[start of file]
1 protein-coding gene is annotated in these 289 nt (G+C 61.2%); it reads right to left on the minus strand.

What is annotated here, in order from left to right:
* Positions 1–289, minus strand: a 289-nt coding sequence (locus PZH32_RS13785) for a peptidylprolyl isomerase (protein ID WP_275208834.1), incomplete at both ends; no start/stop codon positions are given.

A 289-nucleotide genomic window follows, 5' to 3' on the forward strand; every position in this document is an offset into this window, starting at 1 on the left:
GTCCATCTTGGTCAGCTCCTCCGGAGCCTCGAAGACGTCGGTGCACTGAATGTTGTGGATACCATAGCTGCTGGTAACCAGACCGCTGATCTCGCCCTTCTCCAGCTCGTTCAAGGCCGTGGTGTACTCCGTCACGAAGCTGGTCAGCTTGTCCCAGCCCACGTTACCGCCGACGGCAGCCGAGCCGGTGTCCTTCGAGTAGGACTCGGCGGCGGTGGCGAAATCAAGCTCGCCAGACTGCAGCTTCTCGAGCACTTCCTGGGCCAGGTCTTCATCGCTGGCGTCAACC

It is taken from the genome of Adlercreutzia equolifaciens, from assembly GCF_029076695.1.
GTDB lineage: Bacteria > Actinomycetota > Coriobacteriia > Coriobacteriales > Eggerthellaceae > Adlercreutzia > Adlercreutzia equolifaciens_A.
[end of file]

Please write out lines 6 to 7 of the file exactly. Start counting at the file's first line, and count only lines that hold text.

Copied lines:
It is taken from the genome of Adlercreutzia equolifaciens, from assembly GCF_029076695.1.
GTDB lineage: Bacteria > Actinomycetota > Coriobacteriia > Coriobacteriales > Eggerthellaceae > Adlercreutzia > Adlercreutzia equolifaciens_A.